FN7  Main, Mary,  2000, “The Adult Attachment Interview: Fear, attention, safety and discourse processes;” also titled “The Organized Categories of Infant, Child, and Adult Attachment: Flexible vs. Inflexible Attention Under Attachment-Related Stress,” Jour of Amer Psychoanalytic Assoc, 48:1055-1095; 2000.  *p.1091: “The same average parent-to-child, secure/insecure match of 75% holds even when the interview is conducted before birth of the first child…” Lifespanlearn.org/documents/Main.pdf

FN8  Main, Mary, 2005, with Hesse, Erik & Kaplan, Nancy, “Predictability of Attachment Behavior and Representational Processes at 1, 6, and 19 Years of Age – The Berkeley Longitudinal Study,” Chapter 10 of “Attachment from Infancy to Adulthood: The Major Longitudinal Studies,” edited by Klaus E. Grossmann, Karin Grossmann, and Everett Waters, pp. 245–304, New York: Guilford Press. Main refers to it as “Regensburg.”
https://lifespanlearn.org/documents/5.Main Regensburg 2005 .pdf
–Main’s summary of the Strange Situation in this document:
“Ainsworth structured the Strange Situation procedure to include three of Bowlby’s ‘natural clues to danger’ in eight episodes:  1. Introduction to the room.  2. Mother and infant are left alone in a toy-filled environment whose unfamiliarity supplies the first natural clue to danger.  However, the mother’s presence is expected to provide the infant with security sufficient for exploration and/or play.  3. Providing a second clue to danger, a stranger joins the mother and infant.  4. The mother leaves the infant with the stranger, providing two combined clues to increased danger. 5. The mother returns, and the stranger departs…. Many infants initially seek proximity but then, reassured of their mothers’ nearness, resume play. 6.  The mother leaves, and the infant remains entirely alone in the unfamiliar setting. Infant distress can be strong at this point, and this episode is often terminated rapidly. 7. The stranger, rather than the mother, enters the room. 8. The mother returns… By now, most infants are expected to be crying, and actively not only seeking proximity to mothers, but also… indicating a strong desire to be held… Nonetheless, they are expected to settle and renew interest in exploration and play by the end of this 3-minute period…
“Somewhat surprisingly, Ainsworth found that infant responses to separation and reunion in this procedure fell into three distinct, coherently organized patterns of attachment (“secure,” “insecure-avoidant,” and “insecure-ambivalent” (Ainsworth, Blehar, Waters, & Wall, 1978). … Given the length and complexity of this chapter, we suggest individuals divide reading to its three central parts (secure attachment, pp. 261–273; avoidant attachment, pp. 273–279; and disorganized attachment pp. 279–288).”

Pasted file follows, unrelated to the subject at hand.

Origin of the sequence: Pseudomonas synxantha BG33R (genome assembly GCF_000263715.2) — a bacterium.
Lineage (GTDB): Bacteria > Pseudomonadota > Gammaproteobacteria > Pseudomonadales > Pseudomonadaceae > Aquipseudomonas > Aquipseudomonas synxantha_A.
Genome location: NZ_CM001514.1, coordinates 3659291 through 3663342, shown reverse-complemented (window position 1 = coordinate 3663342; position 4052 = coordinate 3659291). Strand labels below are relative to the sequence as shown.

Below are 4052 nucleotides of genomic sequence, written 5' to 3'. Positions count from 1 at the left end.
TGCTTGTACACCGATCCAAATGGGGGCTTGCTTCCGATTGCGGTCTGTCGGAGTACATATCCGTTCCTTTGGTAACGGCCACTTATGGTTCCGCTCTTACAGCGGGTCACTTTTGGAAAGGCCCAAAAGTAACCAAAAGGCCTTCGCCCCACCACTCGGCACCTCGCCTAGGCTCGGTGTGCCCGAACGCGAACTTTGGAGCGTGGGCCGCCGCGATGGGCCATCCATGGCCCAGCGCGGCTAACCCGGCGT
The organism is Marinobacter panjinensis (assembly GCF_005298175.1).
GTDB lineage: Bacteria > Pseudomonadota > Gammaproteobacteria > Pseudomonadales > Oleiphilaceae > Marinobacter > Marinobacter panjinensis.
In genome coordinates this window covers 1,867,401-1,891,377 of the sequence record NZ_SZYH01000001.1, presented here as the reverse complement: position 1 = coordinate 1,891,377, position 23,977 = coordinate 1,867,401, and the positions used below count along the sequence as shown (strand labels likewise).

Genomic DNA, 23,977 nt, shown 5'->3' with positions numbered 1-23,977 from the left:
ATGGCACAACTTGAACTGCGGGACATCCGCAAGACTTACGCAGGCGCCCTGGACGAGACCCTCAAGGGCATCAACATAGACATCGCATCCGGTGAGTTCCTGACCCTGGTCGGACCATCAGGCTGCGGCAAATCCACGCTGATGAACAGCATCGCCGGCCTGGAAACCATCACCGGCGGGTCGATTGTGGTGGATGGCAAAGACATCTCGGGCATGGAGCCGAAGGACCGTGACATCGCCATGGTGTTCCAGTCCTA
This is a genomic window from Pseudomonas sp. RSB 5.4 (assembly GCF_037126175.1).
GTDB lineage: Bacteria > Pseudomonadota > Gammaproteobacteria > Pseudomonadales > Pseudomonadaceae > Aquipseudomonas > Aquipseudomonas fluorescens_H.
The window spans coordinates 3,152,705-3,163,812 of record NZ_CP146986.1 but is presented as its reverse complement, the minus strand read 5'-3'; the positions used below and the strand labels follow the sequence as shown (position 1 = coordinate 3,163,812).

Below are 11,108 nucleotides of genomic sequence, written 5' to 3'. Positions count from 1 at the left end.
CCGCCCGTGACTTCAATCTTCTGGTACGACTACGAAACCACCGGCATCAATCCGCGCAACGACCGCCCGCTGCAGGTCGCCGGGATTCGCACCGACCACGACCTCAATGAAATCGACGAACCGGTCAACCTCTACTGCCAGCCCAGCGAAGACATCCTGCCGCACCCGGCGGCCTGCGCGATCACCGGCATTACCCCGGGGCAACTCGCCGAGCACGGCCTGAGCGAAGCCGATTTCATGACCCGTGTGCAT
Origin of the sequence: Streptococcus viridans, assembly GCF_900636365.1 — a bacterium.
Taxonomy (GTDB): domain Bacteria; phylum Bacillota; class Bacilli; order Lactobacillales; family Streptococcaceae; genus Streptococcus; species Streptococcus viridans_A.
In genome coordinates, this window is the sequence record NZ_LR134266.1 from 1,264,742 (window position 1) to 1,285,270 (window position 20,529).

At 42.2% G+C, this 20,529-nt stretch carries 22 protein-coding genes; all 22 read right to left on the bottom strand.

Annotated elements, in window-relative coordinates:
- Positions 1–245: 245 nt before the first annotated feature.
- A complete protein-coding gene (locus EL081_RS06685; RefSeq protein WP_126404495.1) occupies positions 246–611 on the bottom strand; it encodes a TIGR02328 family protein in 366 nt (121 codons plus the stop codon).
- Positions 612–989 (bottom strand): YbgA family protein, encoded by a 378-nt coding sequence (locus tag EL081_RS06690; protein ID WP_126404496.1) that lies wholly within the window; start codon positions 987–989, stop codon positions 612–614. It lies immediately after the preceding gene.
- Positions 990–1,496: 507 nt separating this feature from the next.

FN9  (1988 van Ijzendoorn: on global proof of Ainsworth’s 3 categories; written before Main’s 4 category put in use)
van IJzendoorn, Marinus H.; Kroonenberg, Pieter M.  “Cross-Cultural Patterns of Attachment: A Meta-Analysis of the Strange Situation,” Child Development,Vol 59 No 1, Feb 1988, p.147–56.   Abstract: http://www.jstor.org/discover/10.2307/1130396?uid=3739560&uid=2&uid=4&uid=3739256&sid=21103831443011

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How to Use My Website

OLYMPUS DIGITAL CAMERAFor new readers signing up, bless you for your patience. I’m new to Attachment Disorder Healing, too — and it’s my website.  A note on “How to Use” AttachmentDisorder Healing.com is overdue.

I fell into all this entirely by accident, when attachment disorder hit me upside the head.  Just as the latest brain science on how it works and how to heal was flooding in.  So I’ve been going a bit ape (above), multiplying content here like rabbits — faster than I’ve been able to index it so you can find what you need. (Click on pics for clear shots; my software’s glitched.)

My webmaster finally spanked me (metaphorically speaking, of course) and said “There’s too much good info on here, with no way to find it!  Re-index the place so that people can find your book, your Featured Topics, and your News Blogs of the Week.”  So here’s a new page to help you find stuff:

Book:  The first 30%  of my psychiatric autobio “Don’t Try This at Home” is posted on the New Book page here.  I’ve got 60% of it written, but all this trauma and brain science news has kept me tied up blogging, instead of “book-ing.”  I feel so much better now than I did during the events in the book, events which got me where I am.

Dr. Peter A. Levine talks about how prey like an impala, running in full fight-flight, will suddenly go into freeze, pass out and keel over — an instant before a predator such as a cheetah gets a claw in. Any mammal’s vagus nerve will deck us like that when the nerve “neurocepts” overwhelming danger in the environment  — no thinking involved.

Kathy w. Cheetah SignI used to feel like that impala; the world was a dangerous place and I’d go into freeze…  Not anymore!  So who wants to write about 2011 when all this great news is happening in 2014?  OK, ok, I’ll crack down and get the book onto Amazon soon.

Featured Topics (find info by topic):
Adult Attachment Disorder, Adult Attachment Interview (AAI)
Attachment Therapists Directory and Referrals
Brain Science
Developmental Trauma, Infant Development
Grief Recovery Handbook (GRH) and Method

Healing with Body Work, Rhythmic Regulation
Mammalian Attachment, Limbic Brain, “Fur”

Meditation, Being Present, Radical Acceptance
Music and Attachment, MP3 audios, Sheet Music

News Blogs: Click here for News Blogs; there are too many to list on this “How To” page, but here are the main themes:
Latest on the Brain
How We Develop
Did I Attach?
50% Suffer from Trauma
On Healing: Body Work
Being Present, Now
Watch Out for More Trauma

What is Addiction?